- Ed Ackerson, musician (Polara, The 27 Various) and record producer (The Jayhawks, The Replacements, Motion City Soundtrack), born and attended high school in Stillwater
- Brian Arnfelt, NFL defensive end, attended high school in Stillwater
- Michele Bachmann, U.S. Representative, lived in Stillwater
- Ben Blankenship, member of Team USA Track and Field who set the world record in the distance medley
- Robert Brown, Minnesota state senator and educator, born in Stillwater
- Noah Cates, professional ice hockey player for the Philadelphia Flyers, born in Stillwater
- James B. Clark, director and Oscar-nominated film editor, born in Stillwater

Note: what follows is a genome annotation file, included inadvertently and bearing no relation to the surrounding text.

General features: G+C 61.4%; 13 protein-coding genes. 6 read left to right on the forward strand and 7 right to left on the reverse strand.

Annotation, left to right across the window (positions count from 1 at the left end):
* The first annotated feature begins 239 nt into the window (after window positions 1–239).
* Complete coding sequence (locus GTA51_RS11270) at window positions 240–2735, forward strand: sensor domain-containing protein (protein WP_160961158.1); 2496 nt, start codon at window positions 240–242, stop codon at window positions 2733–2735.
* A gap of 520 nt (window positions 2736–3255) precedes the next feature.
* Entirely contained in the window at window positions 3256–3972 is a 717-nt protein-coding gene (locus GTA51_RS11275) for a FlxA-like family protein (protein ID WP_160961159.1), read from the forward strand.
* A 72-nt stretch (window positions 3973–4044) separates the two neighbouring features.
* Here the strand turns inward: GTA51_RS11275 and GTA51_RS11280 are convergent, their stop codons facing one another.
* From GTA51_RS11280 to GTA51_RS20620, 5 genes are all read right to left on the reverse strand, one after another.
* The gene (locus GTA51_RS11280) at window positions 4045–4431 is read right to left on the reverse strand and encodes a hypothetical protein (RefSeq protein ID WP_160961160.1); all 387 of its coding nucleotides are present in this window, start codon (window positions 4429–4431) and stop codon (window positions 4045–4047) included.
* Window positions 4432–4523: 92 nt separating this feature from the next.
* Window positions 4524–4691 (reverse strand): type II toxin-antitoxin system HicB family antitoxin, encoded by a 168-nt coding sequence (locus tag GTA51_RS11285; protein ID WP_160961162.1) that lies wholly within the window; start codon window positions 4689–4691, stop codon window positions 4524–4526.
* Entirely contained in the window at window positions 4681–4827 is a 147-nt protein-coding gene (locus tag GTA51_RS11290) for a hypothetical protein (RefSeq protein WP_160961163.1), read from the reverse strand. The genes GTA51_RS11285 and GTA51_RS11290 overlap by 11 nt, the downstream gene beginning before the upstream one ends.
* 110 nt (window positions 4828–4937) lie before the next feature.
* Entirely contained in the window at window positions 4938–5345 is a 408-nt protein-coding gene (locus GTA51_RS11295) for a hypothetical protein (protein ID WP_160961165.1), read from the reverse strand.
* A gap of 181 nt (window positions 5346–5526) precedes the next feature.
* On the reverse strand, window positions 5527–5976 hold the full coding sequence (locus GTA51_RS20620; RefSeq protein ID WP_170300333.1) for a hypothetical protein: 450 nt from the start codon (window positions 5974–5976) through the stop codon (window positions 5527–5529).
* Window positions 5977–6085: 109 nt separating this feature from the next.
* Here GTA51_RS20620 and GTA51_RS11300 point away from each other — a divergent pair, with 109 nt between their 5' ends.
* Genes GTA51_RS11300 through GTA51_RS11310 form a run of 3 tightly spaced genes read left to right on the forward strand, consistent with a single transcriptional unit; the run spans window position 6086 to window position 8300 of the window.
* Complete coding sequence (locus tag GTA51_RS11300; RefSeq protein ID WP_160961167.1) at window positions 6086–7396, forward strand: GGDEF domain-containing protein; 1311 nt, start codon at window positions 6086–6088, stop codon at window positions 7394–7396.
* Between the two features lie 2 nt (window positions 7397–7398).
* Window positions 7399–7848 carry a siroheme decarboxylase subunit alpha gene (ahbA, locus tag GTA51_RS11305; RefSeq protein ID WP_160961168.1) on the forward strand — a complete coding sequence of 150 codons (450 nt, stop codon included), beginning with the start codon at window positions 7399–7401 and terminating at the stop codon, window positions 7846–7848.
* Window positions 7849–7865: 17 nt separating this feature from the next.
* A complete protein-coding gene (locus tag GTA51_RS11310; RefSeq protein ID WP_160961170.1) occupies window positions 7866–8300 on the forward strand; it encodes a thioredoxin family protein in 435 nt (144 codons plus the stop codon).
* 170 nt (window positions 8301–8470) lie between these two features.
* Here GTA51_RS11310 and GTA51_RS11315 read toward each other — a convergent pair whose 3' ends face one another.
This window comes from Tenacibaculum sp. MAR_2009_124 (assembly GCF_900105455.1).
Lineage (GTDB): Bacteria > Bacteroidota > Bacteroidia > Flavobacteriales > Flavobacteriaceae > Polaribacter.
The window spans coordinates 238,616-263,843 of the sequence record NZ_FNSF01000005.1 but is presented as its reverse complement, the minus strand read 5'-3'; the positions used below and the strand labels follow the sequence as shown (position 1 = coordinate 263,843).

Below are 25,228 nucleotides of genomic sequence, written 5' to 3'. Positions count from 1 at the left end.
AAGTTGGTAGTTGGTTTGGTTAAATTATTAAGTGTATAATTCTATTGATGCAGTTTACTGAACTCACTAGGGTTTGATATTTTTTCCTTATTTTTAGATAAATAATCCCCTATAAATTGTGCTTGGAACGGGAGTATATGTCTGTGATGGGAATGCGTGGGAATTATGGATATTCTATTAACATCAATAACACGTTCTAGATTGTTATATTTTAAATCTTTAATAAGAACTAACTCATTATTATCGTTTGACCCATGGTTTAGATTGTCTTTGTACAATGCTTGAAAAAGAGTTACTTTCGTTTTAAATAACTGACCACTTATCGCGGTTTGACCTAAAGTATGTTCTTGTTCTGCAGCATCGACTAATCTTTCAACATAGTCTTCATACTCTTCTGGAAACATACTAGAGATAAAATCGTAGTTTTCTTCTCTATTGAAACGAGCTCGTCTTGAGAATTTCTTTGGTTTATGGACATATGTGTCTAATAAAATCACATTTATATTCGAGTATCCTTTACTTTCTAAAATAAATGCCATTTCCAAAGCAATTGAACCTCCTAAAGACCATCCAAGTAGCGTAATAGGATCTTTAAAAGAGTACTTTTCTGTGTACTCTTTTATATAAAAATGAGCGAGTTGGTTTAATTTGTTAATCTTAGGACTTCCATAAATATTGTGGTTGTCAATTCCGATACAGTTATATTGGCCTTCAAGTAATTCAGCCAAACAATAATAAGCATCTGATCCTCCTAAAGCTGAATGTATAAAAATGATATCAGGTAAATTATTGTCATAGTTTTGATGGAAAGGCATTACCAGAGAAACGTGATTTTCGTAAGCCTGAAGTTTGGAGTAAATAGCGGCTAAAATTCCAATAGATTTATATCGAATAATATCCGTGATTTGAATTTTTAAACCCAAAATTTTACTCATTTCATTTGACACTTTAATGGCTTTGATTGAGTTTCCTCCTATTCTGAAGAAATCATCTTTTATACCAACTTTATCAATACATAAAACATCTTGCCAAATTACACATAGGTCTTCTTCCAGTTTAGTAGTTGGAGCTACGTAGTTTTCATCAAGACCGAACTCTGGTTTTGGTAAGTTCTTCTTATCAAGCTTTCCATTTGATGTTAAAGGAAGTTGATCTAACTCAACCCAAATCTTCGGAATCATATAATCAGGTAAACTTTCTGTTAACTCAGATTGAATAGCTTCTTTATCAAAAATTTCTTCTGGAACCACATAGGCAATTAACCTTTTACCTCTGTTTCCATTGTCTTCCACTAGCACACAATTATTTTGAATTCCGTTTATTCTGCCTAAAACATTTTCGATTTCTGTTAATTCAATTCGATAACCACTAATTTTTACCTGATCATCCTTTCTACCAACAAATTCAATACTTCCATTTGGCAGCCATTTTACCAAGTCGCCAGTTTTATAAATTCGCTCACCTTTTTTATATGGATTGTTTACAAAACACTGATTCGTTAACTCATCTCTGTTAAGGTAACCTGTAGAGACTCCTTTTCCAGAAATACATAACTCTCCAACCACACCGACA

- Jessie Diggins, Olympic gold medalist in cross-country skiing, attended high school in Stillwater
- Nate Dwyer, NFL linebacker, born in Stillwater
- Chris Engler, NBA player, born in Stillwater
- Otto Folin, biochemist, educated in Stillwater
- Sam Gorski and Niko Pueringer, creators of Corridor Digital
- Sean Graham, retired professional track athlete and current head track and cross country coach at American University
- Nicole Hause, skateboarder for REAL Skateboards and Nike SB, originally from Stillwater
- Patrick Hicks, novelist, poet, and essayist, grew up in Stillwater
- Phil Housley, Hockey Hall of Fame player and NHL coach, coached in Stillwater
- Sherri Jarvis, murder victim
- Todd Kalis, NFL guard, born in Stillwater
- Jessica Lange, actress, resided in Stillwater
- Frankie Lee, musician, born in Stillwater
- Chris Maddock, stand-up comedian
- Jonah Marais, member of boy band Why Don't We